What to do when you know someone is lying to you

Got a question from a Brojo member:

What do we do when we know someone’s lying to us?

So I’ll admit, despite studying honesty for nearly 20 years and working with dishonest criminal offenders for nearly 7 years, I still can’t always tell when someone is lying, and sometimes I think someone is lying when they’re not.

I’ve learned that rather than try to guess if someone is being truthful, I should simply always remain sceptical and try to base my beliefs on evidence.

So there are two situations where this problem will occur. One is when you have evidence that they’re probably lying, and the other is you just highly suspect or feel that they’re lying.

If you actually have the evidence to disprove them, then you can just say that you don’t believe them due to evidence. But you should also keep a curious humility frame, where you recognise that there’s always at least a slight chance that your interpretation of the evidence is incorrect (e.g. memories can be false, videos and images can be faked, people can conspire against someone etc.).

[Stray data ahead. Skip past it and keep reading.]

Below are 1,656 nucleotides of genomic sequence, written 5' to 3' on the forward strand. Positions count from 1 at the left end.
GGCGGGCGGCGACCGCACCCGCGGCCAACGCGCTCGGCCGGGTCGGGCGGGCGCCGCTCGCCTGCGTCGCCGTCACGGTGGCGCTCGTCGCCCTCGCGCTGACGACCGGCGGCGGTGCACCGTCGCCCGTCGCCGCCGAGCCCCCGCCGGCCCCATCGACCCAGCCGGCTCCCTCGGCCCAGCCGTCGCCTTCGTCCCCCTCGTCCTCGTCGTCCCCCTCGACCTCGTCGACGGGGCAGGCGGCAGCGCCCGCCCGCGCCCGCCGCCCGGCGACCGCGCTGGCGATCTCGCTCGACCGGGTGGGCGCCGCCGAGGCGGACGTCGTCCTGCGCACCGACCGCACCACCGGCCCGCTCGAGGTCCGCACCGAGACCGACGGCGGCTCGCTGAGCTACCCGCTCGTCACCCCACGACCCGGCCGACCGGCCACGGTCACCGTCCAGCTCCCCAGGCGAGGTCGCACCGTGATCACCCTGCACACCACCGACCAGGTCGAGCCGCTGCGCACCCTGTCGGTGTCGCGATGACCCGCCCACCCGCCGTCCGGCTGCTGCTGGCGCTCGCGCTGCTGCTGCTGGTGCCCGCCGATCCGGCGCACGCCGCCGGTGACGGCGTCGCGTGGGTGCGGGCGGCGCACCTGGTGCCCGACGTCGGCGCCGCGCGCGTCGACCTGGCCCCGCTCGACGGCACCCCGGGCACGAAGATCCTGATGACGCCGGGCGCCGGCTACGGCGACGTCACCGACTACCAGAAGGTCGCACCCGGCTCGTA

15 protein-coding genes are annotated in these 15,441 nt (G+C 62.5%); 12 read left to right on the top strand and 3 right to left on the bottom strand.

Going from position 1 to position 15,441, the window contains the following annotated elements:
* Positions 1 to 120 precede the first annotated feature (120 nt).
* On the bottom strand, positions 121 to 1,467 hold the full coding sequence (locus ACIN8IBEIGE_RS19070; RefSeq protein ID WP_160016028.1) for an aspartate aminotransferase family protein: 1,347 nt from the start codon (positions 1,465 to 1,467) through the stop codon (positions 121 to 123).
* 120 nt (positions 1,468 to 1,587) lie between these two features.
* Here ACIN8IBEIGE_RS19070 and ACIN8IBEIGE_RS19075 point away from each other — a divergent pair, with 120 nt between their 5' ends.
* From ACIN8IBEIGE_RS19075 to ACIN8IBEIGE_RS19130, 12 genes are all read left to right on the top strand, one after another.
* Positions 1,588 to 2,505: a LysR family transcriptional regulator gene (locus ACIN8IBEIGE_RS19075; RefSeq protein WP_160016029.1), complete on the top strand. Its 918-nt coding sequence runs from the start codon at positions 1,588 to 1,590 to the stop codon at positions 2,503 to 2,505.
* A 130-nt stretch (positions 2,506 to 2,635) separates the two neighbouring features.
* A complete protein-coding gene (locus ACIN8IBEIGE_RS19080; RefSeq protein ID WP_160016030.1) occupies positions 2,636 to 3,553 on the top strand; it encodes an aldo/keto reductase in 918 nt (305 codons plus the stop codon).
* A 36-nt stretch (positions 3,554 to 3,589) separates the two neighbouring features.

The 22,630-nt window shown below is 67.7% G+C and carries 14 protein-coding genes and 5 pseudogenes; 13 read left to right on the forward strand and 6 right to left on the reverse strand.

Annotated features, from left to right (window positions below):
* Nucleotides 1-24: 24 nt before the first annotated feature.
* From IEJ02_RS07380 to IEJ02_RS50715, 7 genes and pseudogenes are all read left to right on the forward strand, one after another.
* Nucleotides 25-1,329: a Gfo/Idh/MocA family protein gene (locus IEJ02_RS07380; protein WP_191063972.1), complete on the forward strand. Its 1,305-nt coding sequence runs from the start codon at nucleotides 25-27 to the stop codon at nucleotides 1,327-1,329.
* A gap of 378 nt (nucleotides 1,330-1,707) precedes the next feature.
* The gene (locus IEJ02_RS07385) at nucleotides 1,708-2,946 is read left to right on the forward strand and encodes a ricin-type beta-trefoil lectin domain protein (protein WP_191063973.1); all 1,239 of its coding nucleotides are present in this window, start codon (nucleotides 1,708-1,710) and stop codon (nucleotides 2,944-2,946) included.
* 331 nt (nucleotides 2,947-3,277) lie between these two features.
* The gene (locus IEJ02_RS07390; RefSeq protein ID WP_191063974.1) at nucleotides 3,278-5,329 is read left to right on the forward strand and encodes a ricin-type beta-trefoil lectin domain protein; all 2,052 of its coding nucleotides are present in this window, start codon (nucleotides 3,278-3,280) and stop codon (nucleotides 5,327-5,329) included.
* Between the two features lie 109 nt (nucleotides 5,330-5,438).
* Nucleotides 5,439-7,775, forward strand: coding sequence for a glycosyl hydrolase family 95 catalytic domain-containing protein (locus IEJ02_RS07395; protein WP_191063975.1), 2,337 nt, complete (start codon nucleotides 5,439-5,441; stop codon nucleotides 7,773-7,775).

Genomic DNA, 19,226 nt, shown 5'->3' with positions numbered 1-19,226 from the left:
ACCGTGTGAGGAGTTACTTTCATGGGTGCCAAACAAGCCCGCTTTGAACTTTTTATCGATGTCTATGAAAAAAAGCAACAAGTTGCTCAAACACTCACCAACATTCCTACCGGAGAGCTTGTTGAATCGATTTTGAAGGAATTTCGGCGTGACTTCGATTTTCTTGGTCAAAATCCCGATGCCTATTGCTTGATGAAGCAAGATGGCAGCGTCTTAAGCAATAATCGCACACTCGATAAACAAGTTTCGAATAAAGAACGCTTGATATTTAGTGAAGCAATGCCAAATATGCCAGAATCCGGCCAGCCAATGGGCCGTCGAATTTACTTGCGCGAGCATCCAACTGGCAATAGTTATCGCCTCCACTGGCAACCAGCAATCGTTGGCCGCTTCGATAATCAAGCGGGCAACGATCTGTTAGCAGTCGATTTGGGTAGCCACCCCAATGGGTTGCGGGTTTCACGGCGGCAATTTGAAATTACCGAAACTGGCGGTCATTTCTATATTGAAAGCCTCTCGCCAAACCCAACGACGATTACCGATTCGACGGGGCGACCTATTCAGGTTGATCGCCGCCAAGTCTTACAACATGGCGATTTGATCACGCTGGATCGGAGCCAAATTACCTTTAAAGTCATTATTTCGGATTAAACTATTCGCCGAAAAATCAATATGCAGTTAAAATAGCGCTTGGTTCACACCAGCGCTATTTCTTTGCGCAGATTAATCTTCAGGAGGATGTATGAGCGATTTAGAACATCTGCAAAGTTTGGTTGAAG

So you ask them, “How do you explain this evidence? Based what you said, here’s this counter-evidence, how do you reconcile that with what you said?”

You get them to explain the evidence away, rather than you trying to prove a case.

And when you just highly suspect or feel that they’re lying, you can say, “I don’t believe you”, and then you can give them an example of what would need to happen for them to believe you, e.g., “Show me the video of it happening or I’ll remain unconvinced.”

The key here is to simultaneously assert your disbelief while not falling into the trap of thinking you know everything. If they’re lying, a humble challenge for indisputable evidence will soon unravel them.

And always remember, words are not evidence!

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One Response

  1. The social world becomes a lot clearer to navigate if you can accept that most people lie often, even those you trust and love

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